Category Archives: Men’s Health


Stay Motivated

Putting the ‘Fun’ Back Into Fitness

Top athletes and movie stars have the time and motivation to stay in great shape. The rest of us, though, often find it a challenge to fit fitness into our lives.

It’s a matter of attitude. If you view exercise as a chore or punishment, that makes it hard for you to do what’s necessary. You’ll secretly try to avoid it.

Instead, start thinking of fitness as fun. If it’s something you want to do, then you’ll figure out ways to find time for it.

For example, if the word “workout” sounds too much like work, think of it as “recreation.”

Use fitness as an excuse to get out and enjoy the beauties of nature–or as a chance to play with your children or your dog. When you see how much it adds to your life, you’ll make time for it.

It also helps to focus on health, not vanity. Looking good is really a short-term goal. As soon as you lose those pounds or get your abs looking tight, you say, “OK, I’m done.”

But your health is with you forever. And if you devote a little bit of every day to feeling good, pretty soon you’re going to start to look better, too.

Time out for health

Once you view fitness as a priority in your life, it’s easy to come up with ways to fit it in.

Here are some ideas to get you started:

Break it up. If you don’t have a half-hour or an hour block of time to exercise, that’s OK. Studies show you’ll still get benefits by working out for just 10 minutes at a time. Find at least two or three such periods during your day.

Make an appointment with yourself. If you’re a slave to your schedule, schedule time for fitness on your calendar, too.

Make it easy on yourself. Find a place to work out that’s close and convenient. For ultimate convenience, you can exercise at home with a simple set of hand weights or on a staircase.

Do it early. If you leave your fitness routine until the end of your day, it may fall victim to late meetings and traffic delays.

Do more with less time. For example, if you’re strength training, lift heavier weights for shorter sets with fewer reps. Or, do compound exercises, such as squats, that work several muscles at the same time. Strength-trainers can also save time with “supersets.” Simply work back and forth between opposing muscles–for example, your chest and your back–without resting in between.

Lunch on fitness. Instead of spending your lunch hour at your desk or in the cafeteria, brown bag it and take a brisk walk.

Make weekends count. If you struggle to squeeze in short periods of exercise during the week, schedule one hour per day on Saturday and Sunday to build endurance.

Double up. If you simply can’t turn off your favorite television show, do floor stretches or step-ups in front of the TV. Grab a hand weight and do some bicep curls while you read your morning newspaper.

Work out with the kids. Bicycle with your children, or, if they’re younger, trot alongside them while they bike. When you take them to soccer practice, do laps around the field or climb the bleachers a few times instead of just sitting and watching.

Ask a trainer. Even one or two sessions with a professional trainer can help you assess your needs and figure out how to meet them safely and effectively.

Online Medical Reviewer: Haines, Cynthia, M.D.
Online Medical Reviewer: Sather, Rita, RN

Last Review Date: 9/24/2011
Copyright Health Ink & Vitality Communications

Benefits of a Colonoscopy

When we think of cancer prevention, we typically think of those we hear the most about, such as breast cancer or lung cancer. One of the most common cancers is actually colon cancer: cancer of the large intestine and lower part of the digestive system. It is the third most common cancer and the second-leading cause of cancer death in the U.S. – and early detection dramatically increases the survival rate.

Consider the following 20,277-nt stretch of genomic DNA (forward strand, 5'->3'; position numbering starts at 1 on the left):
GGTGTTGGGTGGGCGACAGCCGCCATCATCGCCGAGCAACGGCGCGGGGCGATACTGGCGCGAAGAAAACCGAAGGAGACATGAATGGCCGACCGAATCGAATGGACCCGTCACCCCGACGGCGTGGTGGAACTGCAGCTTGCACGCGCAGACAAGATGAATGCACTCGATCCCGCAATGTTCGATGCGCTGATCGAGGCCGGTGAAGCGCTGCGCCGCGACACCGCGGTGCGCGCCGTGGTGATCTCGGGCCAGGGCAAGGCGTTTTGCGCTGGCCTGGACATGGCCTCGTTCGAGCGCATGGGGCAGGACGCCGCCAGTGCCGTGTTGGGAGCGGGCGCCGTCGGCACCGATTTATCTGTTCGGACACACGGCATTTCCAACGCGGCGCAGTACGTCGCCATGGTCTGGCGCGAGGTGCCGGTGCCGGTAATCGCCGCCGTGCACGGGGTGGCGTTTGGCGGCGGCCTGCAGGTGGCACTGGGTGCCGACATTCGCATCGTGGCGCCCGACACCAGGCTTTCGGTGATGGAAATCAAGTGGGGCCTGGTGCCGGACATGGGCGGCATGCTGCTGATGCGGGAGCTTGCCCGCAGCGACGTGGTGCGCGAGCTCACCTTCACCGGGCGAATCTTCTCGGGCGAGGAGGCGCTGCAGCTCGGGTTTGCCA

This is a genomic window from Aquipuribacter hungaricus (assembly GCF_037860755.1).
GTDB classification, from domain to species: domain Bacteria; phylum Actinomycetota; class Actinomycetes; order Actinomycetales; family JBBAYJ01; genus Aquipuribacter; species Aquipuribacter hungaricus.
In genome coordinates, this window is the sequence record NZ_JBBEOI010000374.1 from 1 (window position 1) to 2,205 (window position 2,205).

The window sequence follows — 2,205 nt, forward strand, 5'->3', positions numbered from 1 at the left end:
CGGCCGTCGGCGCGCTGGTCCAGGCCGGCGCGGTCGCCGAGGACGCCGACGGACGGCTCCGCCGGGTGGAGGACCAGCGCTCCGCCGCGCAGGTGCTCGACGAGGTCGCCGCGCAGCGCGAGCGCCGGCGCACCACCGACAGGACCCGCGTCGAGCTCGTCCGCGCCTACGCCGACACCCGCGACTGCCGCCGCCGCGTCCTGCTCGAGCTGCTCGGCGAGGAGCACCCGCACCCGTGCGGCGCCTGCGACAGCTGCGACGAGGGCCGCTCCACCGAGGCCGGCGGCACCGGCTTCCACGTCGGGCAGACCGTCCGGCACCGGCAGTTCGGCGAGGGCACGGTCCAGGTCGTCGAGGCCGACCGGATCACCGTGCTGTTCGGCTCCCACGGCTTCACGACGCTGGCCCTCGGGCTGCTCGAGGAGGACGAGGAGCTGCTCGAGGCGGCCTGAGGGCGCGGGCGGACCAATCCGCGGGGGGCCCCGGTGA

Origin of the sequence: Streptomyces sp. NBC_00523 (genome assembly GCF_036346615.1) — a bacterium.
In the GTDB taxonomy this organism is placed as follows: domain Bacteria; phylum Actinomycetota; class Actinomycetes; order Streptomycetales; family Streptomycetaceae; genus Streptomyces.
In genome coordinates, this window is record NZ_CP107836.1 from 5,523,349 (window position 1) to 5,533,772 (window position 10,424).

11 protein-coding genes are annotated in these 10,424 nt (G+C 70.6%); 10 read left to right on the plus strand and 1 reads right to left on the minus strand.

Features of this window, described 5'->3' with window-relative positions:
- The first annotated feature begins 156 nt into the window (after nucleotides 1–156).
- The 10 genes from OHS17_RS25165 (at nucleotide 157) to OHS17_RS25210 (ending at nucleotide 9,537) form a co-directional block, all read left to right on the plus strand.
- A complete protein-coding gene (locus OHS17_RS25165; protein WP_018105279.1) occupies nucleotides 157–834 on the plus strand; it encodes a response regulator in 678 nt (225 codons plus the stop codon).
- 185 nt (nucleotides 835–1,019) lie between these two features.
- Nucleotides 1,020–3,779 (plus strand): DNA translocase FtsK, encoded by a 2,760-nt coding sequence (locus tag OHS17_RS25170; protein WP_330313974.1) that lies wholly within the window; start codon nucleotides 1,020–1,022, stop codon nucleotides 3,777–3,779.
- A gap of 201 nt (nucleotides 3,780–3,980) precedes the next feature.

More than 145,000 new cases of colon cancer have been diagnosed in the U.S. over the past five years, according to the National Cancer Institute. If detected before it spreads, the five-year survival rate is about 90 percent – but if not caught before this point, the survival rate dips to just 10 percent.


The exact causes of colon cancer are unknown. One of the most important preventive steps is to get a colonoscopy, a screening test to detect any signs of cancer. A colonoscopy is a procedure to see inside the colon and rectum. Used as either a screening test or a diagnostic tool, it can help your doctor investigate unusual symptoms such as unexplained changes in bowel habits, abdominal pain, rectal bleeding, and weight loss.


A colonoscopy is performed using a long, thin, flexible tube, which is inserted through the rectum into the lower digestive tract, while the patient is sedated or asleep. The tube is equipped with a light and a tiny camera that transmits images of the patient’s intestinal lining to a computer screen located at the bedside. This enhanced view allows the doctor to see inflamed tissue and any abnormal growths.


If polyps (growths) are found during the exam, they are quickly and painlessly removed at that time, and later tested in a laboratory for signs of cancer. Polyps are common in adults, and usually harmless. However, most colorectal cancer begins as a polyp, so removing polyps early is an effective prevention method. Your doctor can also take samples from abnormal-looking tissues – a biopsy – during the colonoscopy, so that any suspicious areas can be examined for signs of disease and treated, if necessary.


Your risk level for colon cancer varies according to your age, gender and ethnic background, as well as your overall health and lifestyle. Factors that affect your risk level include:

– Advancing age (over age 50)

– Male gender

– African American ethnic status

– A family or personal history of polyps(growths inside the rectum or colon), or colorectal cancer

– A high-fat diet

– Certain digestive diseases, diabetes, Crohn’s disease, ulcerative colitis

Depending on your age, a colonoscopy screening may be a covered “wellness” test under your insurance plan – and most plans cover a colonoscopy completely as a follow-up test or diagnostic tool. Check with your insurance provider and your doctor’s office for help in scheduling a screening exam.